What we do and why we do it:

 

Mixed Income

Concentrating assisted-housing for low income Americans in dense, urban areas is not an effective use of scarce affordable housing resources. Over the past decade, mixed-income housing has surfaced as an alternative to traditional assisted-housing initiatives.

Mixed-income housing is an attractive option because, in addition to creating housing units for occupancy for low-income households, it also contributes to the diversity and stability of communities.

For more info on the benefits of mixed-income developments, please see: Urban Land Institute study on mixed income housing

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Mixed Use

Mixed-use development is the practice of allowing more than one type of use in a building or set of buildings. In planning zone terms, this can mean some combination of residential, commercial, industrial, office, institutional, or other land uses.

Mixed-use developments encourage residents to utilize public transportation and to walk more, leading to a reduction in a community’s dependency on automobiles.

Urban Infill

Often referred to as ‘smart growth,’ infill is the use of land within a built-up area for further construction. It focuses on the reuse and repositioning of obsolete or underutilized buildings and sites.

This type of development is essential to renewing blighted neighborhoods and knitting them back together to form more prosperous communities.

 Local ‘Touch’

We strive to ensure that the heritage and character of the areas are preserved. Some representative examples include:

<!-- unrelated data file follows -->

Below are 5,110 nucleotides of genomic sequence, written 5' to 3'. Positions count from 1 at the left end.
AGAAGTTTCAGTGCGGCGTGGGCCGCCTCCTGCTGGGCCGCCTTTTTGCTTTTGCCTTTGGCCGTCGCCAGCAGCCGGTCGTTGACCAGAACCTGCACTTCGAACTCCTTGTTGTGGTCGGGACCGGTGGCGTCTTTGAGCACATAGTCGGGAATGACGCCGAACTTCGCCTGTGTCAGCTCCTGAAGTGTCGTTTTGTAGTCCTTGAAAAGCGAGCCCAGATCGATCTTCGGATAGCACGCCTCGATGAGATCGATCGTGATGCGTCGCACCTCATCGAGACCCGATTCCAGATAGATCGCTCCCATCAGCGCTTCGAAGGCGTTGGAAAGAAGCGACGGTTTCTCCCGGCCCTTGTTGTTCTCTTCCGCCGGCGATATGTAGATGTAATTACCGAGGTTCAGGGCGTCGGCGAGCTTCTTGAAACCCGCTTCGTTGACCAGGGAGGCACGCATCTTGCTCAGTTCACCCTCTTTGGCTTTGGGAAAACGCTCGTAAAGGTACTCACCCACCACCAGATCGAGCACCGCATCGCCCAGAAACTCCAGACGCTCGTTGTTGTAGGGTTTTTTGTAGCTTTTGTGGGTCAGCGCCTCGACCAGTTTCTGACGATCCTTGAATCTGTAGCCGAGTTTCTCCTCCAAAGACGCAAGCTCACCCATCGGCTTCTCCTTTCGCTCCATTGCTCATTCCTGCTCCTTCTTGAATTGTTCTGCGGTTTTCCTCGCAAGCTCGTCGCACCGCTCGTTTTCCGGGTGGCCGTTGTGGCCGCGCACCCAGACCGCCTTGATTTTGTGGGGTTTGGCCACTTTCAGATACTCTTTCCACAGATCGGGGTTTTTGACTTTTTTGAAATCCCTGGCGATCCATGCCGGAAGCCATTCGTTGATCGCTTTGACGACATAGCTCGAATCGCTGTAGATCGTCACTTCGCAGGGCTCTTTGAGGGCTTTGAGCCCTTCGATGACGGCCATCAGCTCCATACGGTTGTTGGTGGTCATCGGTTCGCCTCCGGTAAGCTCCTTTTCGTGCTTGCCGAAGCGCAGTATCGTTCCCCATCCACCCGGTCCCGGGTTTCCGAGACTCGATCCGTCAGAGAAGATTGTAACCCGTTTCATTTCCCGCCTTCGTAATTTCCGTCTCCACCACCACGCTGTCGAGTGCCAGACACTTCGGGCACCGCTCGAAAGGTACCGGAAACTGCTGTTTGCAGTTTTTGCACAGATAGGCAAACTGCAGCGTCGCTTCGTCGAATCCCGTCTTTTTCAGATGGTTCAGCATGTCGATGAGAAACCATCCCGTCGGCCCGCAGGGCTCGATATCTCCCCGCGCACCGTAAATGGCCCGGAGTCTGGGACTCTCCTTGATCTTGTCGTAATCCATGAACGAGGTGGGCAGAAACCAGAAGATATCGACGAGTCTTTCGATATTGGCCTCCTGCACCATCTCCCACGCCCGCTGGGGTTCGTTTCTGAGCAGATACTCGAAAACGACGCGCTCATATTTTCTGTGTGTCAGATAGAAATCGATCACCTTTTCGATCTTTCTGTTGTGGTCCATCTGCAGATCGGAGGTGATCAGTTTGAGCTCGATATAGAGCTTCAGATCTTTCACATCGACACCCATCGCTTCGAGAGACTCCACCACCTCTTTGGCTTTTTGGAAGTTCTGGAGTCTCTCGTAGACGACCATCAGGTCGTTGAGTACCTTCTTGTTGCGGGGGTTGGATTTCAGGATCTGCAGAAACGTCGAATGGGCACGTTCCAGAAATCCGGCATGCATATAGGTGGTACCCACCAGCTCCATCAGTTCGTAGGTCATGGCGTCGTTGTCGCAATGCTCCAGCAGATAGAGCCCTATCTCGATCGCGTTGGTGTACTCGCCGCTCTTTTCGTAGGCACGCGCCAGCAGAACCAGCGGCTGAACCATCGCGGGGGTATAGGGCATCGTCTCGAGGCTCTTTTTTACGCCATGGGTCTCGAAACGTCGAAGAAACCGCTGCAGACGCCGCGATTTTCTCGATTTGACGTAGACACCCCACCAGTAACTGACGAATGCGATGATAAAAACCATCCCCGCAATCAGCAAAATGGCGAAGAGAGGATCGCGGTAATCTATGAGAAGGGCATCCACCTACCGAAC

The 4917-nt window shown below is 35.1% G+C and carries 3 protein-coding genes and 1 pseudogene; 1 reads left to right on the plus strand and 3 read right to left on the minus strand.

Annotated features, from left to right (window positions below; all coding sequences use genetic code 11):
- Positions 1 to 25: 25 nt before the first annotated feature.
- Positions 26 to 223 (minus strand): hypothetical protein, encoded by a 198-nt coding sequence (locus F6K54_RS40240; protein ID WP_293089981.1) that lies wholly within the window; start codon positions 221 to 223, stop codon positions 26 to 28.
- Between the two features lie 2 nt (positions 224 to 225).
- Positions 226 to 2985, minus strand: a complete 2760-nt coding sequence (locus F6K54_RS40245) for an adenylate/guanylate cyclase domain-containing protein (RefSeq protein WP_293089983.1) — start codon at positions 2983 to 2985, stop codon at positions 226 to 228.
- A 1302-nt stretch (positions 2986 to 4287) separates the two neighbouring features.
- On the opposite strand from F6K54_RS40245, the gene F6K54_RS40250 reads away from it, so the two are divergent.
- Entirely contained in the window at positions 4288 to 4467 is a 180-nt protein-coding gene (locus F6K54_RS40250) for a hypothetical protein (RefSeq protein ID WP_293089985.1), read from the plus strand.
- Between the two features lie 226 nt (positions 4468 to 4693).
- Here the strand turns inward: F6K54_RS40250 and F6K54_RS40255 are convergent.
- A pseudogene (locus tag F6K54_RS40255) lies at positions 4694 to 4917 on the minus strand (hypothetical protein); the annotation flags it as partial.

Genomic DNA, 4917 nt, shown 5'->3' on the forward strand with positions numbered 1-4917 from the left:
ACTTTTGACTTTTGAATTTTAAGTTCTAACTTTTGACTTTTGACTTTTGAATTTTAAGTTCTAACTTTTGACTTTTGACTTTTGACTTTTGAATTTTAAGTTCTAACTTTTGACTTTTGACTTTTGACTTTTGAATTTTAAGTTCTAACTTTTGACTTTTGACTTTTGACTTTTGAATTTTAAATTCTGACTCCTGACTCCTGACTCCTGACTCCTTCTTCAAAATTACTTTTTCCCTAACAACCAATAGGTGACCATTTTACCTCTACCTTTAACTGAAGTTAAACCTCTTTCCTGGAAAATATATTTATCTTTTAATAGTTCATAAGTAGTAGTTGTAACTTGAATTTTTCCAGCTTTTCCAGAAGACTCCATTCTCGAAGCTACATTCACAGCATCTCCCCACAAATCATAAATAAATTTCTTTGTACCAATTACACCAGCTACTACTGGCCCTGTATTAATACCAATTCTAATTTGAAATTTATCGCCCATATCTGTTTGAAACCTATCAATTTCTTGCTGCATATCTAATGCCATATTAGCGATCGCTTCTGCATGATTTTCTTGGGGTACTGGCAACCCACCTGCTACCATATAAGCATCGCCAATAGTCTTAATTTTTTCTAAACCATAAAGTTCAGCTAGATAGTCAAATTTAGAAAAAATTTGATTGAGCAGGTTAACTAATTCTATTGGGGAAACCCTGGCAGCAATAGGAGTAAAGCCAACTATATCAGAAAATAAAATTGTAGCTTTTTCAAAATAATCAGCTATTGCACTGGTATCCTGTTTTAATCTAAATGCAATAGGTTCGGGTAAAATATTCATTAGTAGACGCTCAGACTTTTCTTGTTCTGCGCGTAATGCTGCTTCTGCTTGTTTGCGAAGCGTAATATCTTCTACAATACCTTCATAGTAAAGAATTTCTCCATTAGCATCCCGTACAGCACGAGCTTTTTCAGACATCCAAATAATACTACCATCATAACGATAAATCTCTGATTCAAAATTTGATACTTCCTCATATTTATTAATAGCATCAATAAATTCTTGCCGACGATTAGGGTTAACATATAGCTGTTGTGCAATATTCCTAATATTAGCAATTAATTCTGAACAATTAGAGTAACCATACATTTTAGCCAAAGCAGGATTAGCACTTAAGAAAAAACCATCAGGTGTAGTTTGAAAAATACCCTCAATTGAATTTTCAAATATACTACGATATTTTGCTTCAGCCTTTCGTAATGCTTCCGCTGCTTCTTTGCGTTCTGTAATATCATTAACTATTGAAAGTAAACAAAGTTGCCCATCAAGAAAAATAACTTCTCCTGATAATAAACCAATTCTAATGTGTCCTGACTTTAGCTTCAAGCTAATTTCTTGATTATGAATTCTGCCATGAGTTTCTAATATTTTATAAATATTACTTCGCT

• Administering Phase I archeology surveys on our sites before development can begin.
  • Promoting local artists by displaying their work in some of our lobbies.
  • Maintaining the historical architectural design of the buildings when appropriate.

‘Green’ Development

We utilize best practices in sustainable and resource efficient development. Some representative examples include:

  • Reducing landfill waste during construction by redirecting recyclable materials back to the manufacturing process and re-using materials to the appropriate location.
  • Maximizing energy efficiency through the use of energy star appliances, daylight sensors on outdoor lighting, and alternative energy including rooftop solar panels.
  • Preserving the environment during construction with smart site selection. We minimize site disturbance and give preference to sites with proximity to services so that automobile usage is reduced.
  • Minimizing water usage through the use of native plantings and strategic placement of trees and water conserving fixtures.
  • Promoting the use of public and alternative forms of transportation.
  • Reducing erosion and storm water runoff.
  • Creating healthy indoor environments and eliminating possibility of mold growth.
  • Educating the community of green building features and strategies.